News & Analyses

Mexican Peso stumbles as US yields lift US Dollar higher, despite Banxico’s stance

  • Mexican Peso depreciates against US Dollar, late during the North American session.
  • Banxico’s decision to maintain the interest rate at 11.00%, sponsored the latest leg down on USD/MXN.
  • Bank of Mexico cited higher prices as reason to pause lowering rates.
  • US consumers become pessimistic on economy due to inflation, unemployment, interest rates.

The Mexican Peso erased its gains against the US Dollar, after the Bank of Mexico (Banxico) decided to keep rates at 11.00% due to a reacceleration of inflation. In the meantime, the University of Michigan (UoM) Consumer Sentiment deteriorated in May, weighing on the performance of the Greenback versus the Mexican currency. The USD/MXN trades at 16.78, up 0.08%

On Thursday, Banxico’s Governing Council decided to keep rates unchanged, citing the latest uptick in inflation. The bank said that even though the disinflation process is expected to continue, the central bank revised its inflation projection.

In its policy statement, Banxico noted, “Considering that inflationary shocks are foreseen to take longer to dissipate, the forecasts for headline and core inflation have been revised upwards for the next six quarters. In particular, services inflation is foreseen to show more persistence, as compared to what had been previously anticipated.”

The US economic docket revealed that American consumers became less optimistic about the economy. The University of Michigan survey said they’re concerned about inflation, unemployment and interest rates.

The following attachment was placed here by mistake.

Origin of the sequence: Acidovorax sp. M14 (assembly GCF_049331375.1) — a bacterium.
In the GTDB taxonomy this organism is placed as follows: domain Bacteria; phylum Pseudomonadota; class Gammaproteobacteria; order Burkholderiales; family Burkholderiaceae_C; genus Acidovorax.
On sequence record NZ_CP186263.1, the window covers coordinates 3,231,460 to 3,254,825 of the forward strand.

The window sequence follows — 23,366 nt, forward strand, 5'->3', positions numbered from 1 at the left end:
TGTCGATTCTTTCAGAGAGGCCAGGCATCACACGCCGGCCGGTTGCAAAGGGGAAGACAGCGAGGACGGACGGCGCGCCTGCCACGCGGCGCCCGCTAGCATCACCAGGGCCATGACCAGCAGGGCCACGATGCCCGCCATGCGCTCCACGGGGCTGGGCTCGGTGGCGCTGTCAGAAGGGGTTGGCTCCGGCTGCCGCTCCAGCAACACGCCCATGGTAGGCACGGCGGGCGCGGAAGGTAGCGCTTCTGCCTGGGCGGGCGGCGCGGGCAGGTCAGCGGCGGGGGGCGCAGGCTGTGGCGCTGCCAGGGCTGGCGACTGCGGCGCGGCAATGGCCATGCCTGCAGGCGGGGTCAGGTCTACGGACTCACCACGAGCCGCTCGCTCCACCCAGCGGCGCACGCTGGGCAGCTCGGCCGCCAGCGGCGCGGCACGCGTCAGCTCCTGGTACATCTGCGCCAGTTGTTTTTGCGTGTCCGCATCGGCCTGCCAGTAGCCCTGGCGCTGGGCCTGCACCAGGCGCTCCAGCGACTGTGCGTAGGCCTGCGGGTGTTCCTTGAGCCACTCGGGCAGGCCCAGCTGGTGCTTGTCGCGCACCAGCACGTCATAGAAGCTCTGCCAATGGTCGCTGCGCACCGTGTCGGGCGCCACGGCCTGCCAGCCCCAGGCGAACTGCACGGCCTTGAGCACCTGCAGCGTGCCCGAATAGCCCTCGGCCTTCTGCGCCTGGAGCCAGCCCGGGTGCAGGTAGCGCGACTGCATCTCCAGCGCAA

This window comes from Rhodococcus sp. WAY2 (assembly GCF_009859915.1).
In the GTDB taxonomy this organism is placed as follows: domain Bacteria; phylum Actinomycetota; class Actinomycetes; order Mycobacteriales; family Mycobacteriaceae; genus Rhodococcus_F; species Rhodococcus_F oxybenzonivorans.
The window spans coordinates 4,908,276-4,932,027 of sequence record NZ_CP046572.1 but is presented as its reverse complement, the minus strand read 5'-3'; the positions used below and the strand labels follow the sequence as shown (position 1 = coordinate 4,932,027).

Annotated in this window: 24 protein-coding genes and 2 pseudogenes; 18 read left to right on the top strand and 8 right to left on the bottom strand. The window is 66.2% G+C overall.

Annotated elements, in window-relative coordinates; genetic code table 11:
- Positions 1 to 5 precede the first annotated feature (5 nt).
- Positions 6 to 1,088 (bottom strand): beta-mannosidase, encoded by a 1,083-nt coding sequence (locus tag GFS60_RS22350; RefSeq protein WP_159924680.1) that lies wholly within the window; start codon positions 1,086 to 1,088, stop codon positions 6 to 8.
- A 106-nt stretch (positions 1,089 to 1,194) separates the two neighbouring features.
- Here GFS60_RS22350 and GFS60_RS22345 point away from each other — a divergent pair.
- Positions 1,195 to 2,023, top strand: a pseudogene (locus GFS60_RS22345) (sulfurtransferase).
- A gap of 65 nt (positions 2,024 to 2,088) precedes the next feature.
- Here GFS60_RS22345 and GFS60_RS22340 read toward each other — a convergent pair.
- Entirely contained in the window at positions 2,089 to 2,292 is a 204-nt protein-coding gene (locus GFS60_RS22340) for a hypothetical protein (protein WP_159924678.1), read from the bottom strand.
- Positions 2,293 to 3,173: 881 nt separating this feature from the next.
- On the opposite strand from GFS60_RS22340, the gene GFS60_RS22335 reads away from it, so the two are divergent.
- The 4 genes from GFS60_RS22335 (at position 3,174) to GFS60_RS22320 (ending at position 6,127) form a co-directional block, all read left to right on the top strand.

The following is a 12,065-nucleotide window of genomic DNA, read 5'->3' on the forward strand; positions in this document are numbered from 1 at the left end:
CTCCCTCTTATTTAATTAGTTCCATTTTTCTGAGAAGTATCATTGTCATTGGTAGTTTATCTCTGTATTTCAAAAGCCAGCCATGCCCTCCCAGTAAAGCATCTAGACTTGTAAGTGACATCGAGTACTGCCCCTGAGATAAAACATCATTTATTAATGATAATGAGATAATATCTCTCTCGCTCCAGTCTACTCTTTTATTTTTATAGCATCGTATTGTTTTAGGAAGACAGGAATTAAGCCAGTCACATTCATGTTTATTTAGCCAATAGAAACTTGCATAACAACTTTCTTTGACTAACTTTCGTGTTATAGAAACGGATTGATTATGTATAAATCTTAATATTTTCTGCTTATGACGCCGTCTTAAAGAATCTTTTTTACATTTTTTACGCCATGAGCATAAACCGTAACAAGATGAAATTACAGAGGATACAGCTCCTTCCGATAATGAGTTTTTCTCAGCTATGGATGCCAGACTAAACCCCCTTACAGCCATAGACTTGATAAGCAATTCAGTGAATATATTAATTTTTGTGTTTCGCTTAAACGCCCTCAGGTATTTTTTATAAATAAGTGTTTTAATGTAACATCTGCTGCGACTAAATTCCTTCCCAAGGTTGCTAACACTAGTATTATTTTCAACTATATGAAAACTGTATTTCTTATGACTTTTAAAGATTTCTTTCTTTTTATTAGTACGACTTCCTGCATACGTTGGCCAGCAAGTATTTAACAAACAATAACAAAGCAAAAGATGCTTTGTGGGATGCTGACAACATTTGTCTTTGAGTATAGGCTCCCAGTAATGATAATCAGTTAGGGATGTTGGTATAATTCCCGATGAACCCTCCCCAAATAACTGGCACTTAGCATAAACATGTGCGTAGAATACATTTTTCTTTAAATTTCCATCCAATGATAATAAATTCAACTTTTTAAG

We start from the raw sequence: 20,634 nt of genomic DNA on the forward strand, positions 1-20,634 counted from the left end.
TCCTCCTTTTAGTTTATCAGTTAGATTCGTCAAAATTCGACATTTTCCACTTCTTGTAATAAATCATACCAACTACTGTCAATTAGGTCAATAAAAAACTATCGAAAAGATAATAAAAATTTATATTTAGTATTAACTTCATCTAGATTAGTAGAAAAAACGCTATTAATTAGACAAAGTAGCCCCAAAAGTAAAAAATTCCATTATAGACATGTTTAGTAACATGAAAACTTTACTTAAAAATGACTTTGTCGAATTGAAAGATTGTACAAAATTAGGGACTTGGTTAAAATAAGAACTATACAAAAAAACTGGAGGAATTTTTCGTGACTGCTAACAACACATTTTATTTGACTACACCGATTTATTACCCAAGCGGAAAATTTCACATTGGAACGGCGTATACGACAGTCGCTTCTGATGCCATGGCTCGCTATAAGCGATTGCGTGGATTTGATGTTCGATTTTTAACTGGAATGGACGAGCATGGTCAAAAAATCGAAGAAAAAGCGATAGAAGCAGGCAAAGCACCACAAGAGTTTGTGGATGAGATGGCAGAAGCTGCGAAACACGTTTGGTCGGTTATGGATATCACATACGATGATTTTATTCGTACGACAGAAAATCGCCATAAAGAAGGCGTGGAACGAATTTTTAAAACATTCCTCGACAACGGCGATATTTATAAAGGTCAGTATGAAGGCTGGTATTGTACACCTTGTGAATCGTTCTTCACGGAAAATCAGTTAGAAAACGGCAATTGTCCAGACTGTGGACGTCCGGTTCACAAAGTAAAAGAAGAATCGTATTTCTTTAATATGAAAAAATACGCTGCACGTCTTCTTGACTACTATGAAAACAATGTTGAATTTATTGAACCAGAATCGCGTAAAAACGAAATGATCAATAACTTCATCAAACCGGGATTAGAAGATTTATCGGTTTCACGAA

Recently, two Federal Reserve (Fed) officials made statements that have drawn attention. Fed Governor Michelle Bowman emphasized that the US central bank should act “carefully and deliberately” in its policy decisions. Meanwhile, her colleague, Lorie Logan of the Dallas Fed, expressed that it is too early to consider cutting interest rates.

Next week, the US docket will feature the release of inflation figures, retail sales, building permits and Fed speeches.

Daily digest market movers: Mexico’s high inflation prompted Banxico to hold rates flat

  • Banxico unanimously decided to keep rates at 11.00% due to recent data signaling that inflation is accelerating.
  • The central bank revised its estimates that inflation would converge toward its 3% goal until the last quarter of 2025, later than March’s estimates for Q2 2025. Core inflation is projected to hit 3% in Q2 2025.
  • April’s data show that Mexico’s headline inflation is reaccelerating. However, core prices are falling.
  • The UoM Consumer Sentiment Index retreated in May from 77.2 in April to 67.4, missing analysts’ estimates of 76. According to Joanne Hsu, Director of the UoM Survey, the 10-point decline “is statistically significant and brings sentiment to its lowest reading in about six months.”
  • Inflation expectations for one year rose from 3.2% to 3.5% in May. For a 10-year period, they increased to 3.1%, a tenth up from 3.0%.
  • US labor market continues to cool. April’s Nonfarm Payrolls and the release of the latest unemployment claims data can put pressure on Fed officials, who acknowledged that risks to achieving its dual mandate on employment and inflation “moved toward better balance over the past year.”